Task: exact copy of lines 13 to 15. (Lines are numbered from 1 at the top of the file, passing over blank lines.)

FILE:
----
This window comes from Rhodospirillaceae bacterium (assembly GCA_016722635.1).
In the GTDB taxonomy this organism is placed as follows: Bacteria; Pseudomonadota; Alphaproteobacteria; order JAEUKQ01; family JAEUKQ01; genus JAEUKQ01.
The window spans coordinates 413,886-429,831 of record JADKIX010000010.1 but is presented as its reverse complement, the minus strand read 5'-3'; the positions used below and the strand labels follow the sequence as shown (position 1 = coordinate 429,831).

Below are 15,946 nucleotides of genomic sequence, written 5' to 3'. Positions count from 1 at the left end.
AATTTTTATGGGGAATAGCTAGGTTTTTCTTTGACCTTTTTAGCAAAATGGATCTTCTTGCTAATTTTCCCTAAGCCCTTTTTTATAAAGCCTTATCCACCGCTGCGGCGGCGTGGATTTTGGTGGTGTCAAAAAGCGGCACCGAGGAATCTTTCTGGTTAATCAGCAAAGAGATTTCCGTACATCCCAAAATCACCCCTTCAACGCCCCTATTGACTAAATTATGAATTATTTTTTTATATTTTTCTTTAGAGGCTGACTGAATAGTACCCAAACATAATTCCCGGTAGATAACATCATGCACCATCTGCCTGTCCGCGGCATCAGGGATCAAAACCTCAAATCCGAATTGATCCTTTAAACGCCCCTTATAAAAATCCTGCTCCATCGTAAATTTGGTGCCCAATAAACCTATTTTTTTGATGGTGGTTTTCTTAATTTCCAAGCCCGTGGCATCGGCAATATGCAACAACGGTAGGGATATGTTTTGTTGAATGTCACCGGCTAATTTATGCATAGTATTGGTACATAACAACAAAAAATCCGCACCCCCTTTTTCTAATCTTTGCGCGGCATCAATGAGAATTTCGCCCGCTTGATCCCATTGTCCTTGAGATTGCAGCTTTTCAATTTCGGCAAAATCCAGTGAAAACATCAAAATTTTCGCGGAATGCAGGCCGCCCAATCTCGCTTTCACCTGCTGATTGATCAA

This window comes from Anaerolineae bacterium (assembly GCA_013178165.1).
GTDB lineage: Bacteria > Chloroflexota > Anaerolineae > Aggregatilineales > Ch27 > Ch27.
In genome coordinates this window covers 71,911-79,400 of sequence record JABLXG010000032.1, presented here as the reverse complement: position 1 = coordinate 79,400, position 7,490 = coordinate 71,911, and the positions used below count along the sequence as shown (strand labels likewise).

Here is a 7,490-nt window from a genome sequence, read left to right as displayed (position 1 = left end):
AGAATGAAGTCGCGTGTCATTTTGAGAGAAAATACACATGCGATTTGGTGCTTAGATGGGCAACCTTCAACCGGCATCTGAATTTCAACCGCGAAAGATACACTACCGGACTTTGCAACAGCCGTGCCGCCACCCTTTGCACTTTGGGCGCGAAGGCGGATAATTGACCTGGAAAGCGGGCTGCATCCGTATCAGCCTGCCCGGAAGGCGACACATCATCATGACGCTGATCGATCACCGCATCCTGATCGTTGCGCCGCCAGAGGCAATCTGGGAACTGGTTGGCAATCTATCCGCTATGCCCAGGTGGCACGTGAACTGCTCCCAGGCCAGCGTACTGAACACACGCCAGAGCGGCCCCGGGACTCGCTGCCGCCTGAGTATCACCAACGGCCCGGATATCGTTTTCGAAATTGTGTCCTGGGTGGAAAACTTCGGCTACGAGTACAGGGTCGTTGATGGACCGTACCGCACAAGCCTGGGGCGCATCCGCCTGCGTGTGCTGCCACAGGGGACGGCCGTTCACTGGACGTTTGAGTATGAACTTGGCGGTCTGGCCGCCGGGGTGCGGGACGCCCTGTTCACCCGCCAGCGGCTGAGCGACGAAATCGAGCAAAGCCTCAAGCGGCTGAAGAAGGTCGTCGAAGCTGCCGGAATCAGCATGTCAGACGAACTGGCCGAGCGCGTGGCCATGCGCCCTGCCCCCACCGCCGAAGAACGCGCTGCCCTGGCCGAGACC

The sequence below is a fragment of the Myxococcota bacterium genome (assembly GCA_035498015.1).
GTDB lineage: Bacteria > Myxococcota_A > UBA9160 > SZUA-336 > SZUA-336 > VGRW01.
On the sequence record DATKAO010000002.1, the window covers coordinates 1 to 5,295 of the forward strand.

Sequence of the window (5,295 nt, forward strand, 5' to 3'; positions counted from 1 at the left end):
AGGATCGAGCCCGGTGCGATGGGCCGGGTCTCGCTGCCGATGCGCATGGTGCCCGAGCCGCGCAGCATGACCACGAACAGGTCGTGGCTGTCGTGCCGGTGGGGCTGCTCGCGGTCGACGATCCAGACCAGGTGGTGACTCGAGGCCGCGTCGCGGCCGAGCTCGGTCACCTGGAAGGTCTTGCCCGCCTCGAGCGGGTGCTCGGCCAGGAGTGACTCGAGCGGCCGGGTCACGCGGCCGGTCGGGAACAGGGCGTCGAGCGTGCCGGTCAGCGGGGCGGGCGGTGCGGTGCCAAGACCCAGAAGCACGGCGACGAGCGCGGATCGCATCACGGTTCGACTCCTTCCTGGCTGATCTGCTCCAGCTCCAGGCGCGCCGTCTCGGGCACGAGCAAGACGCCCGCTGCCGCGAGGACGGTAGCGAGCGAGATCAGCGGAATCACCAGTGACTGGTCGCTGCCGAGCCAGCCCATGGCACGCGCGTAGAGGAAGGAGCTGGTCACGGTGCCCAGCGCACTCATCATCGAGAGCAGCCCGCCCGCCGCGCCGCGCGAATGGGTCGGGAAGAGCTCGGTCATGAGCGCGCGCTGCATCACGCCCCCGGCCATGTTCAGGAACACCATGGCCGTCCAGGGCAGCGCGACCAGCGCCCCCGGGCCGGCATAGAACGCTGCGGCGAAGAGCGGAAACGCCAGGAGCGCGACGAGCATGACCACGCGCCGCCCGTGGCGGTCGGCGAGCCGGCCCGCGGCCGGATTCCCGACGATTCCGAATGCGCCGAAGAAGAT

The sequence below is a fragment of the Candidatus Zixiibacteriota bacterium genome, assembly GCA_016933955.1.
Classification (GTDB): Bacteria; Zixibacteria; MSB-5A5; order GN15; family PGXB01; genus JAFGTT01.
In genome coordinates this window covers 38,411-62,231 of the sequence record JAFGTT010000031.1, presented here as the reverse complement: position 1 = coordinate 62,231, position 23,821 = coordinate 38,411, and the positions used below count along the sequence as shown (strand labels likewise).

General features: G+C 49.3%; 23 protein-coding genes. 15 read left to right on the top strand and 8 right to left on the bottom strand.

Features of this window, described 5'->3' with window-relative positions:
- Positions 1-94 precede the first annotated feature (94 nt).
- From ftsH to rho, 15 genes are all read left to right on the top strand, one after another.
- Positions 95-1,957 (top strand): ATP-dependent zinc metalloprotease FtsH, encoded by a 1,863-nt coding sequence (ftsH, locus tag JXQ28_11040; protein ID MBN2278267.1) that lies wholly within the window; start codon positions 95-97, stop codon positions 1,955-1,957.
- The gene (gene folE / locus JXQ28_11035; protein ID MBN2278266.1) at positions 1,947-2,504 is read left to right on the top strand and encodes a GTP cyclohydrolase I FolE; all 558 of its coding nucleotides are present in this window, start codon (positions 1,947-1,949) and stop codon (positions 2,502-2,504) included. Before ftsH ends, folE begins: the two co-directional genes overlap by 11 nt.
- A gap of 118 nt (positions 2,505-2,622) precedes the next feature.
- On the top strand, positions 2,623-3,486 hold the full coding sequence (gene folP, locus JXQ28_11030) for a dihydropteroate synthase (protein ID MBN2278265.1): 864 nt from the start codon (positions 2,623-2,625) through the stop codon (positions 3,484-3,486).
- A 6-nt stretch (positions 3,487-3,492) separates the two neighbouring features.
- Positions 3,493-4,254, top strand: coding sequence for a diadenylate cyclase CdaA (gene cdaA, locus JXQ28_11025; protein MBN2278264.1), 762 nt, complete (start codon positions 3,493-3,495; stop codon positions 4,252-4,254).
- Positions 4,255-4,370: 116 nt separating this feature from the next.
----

On the sequence record DATKAO010000002.1, the window covers coordinates 1 to 5,295 of the forward strand.

Sequence of the window (5,295 nt, forward strand, 5' to 3'; positions counted from 1 at the left end):
AGGATCGAGCCCGGTGCGATGGGCCGGGTCTCGCTGCCGATGCGCATGGTGCCCGAGCCGCGCAGCATGACCACGAACAGGTCGTGGCTGTCGTGCCGGTGGGGCTGCTCGCGGTCGACGATCCAGACCAGGTGGTGACTCGAGGCCGCGTCGCGGCCGAGCTCGGTCACCTGGAAGGTCTTGCCCGCCTCGAGCGGGTGCTCGGCCAGGAGTGACTCGAGCGGCCGGGTCACGCGGCCGGTCGGGAACAGGGCGTCGAGCGTGCCGGTCAGCGGGGCGGGCGGTGCGGTGCCAAGACCCAGAAGCACGGCGACGAGCGCGGATCGCATCACGGTTCGACTCCTTCCTGGCTGATCTGCTCCAGCTCCAGGCGCGCCGTCTCGGGCACGAGCAAGACGCCCGCTGCCGCGAGGACGGTAGCGAGCGAGATCAGCGGAATCACCAGTGACTGGTCGCTGCCGAGCCAGCCCATGGCACGCGCGTAGAGGAAGGAGCTGGTCACGGTGCCCAGCGCACTCATCATCGAGAGCAGCCCGCCCGCCGCGCCGCGCGAATGGGTCGGGAAGAGCTCGGTCATGAGCGCGCGCTGCATCACGCCCCCGGCCATGTTCAGGAACACCATGGCCGTCCAGGGCAGCGCGACCAGCGCCCCCGGGCCGGCATAGAACGCTGCGGCGAAGAGCGGAAACGCCAGGAGCGCGACGAGCATGACCACGCGCCGCCCGTGGCGGTCGGCGAGCCGGCCCGCGGCCGGATTCCCGACGATTCCGAATGCGCCGAAGAAGAT